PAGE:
Odd future, 2010, it became hip, and so did one of its younger members: Earl Sweatshirt. His first album Earl came out in the aforementioned year and struck the fans of Golf Wang with Earl's flow, deep voice and age: 15. Not long after that he got into some illegal stuff (the usual petty crimes that come into a young man's life, especially with an entourage composed of people as dodgy as Tyler himself) and he got sent to Samoa to some sort of school for troubled youth.
This brings us to Doris. The first solo single after his return from exile was Chum , a song that is basically a summary of the album's dark side, his troublesome youth, father abandoning him and Tyler becoming his "big brother". The album in itself is composed of 15 songs that divide the 44 minutes of pure adventure (as it is defined by Sweashirt himself). The kind of feelings that you would encounter at his age, they all appear and get conjured by collaborators like Frank Ocean (I'd associate him with young love and Earl's conquests through the crotches of chicks), Domo Genesis (ghetto stuff such as smoking weed for time, giving it up, mischie , gunning and such ), Tyler (usually really strange stuff, childhood trauma and the insanity it ultimately results into) and RZA, who makes an appearance in his track Molasses.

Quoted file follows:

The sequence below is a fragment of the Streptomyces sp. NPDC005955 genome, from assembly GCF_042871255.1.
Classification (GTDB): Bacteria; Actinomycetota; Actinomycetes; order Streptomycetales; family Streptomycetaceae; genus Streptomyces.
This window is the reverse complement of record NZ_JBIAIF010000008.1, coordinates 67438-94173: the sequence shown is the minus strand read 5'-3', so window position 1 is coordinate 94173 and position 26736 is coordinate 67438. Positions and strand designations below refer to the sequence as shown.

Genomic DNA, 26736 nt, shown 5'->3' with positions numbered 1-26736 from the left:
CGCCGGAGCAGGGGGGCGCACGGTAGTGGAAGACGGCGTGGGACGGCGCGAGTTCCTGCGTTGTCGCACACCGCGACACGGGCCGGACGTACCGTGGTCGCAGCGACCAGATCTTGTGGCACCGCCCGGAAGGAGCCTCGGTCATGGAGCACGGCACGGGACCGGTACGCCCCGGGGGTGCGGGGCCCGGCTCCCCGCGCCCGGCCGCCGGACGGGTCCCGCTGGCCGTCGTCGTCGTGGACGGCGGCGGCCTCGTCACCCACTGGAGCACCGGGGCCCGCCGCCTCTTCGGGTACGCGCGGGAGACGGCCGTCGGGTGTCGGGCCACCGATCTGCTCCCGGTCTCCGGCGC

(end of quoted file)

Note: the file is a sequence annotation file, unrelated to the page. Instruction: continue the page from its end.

Basically, the album brings forth Earl's youth, but it actually combines it with maturity and its associated problems (by having THAT voice and flow plus the awesome guys that join him in this endeavor to channel his feelings and life into something physical). We hear his voice bringing forth diverse states, his inability to adapt and retain himself to a certain pre-existent group " too black for the white kids , and too white for the blacks ", proves once more that this young L.A. hip-hop prodigy brings something new to the scene, no longer limiting himself to older concepts (the racial differences) that were a common thing in the early stages of the genre. The instrumentals used are extremely varied, ranging from jazz inspired rhythms like in Burgundy to retro beats like 20 wave caps and Molasses. Then we get to songs like WHOA - this is the essence of Tyler's dark influence on Earl and the latter one's capacity to spit tongue twisters like a cigarette butts: "Too pretentious, do pretend like he could lose to spitting/Steaming tubes of poop and twisted doobies full of euphemisms". Of course, he's still young and will always dump his randomness through his sheer genius.
As a whole, the album flows through your speakers like beer through one's throat, easily and leaving a satisfactory smile upon thy face after it does its deed. It brings forth a lot of combined elements and demonstrates that young artists can improve and respect music without seeming instrusive or cocky.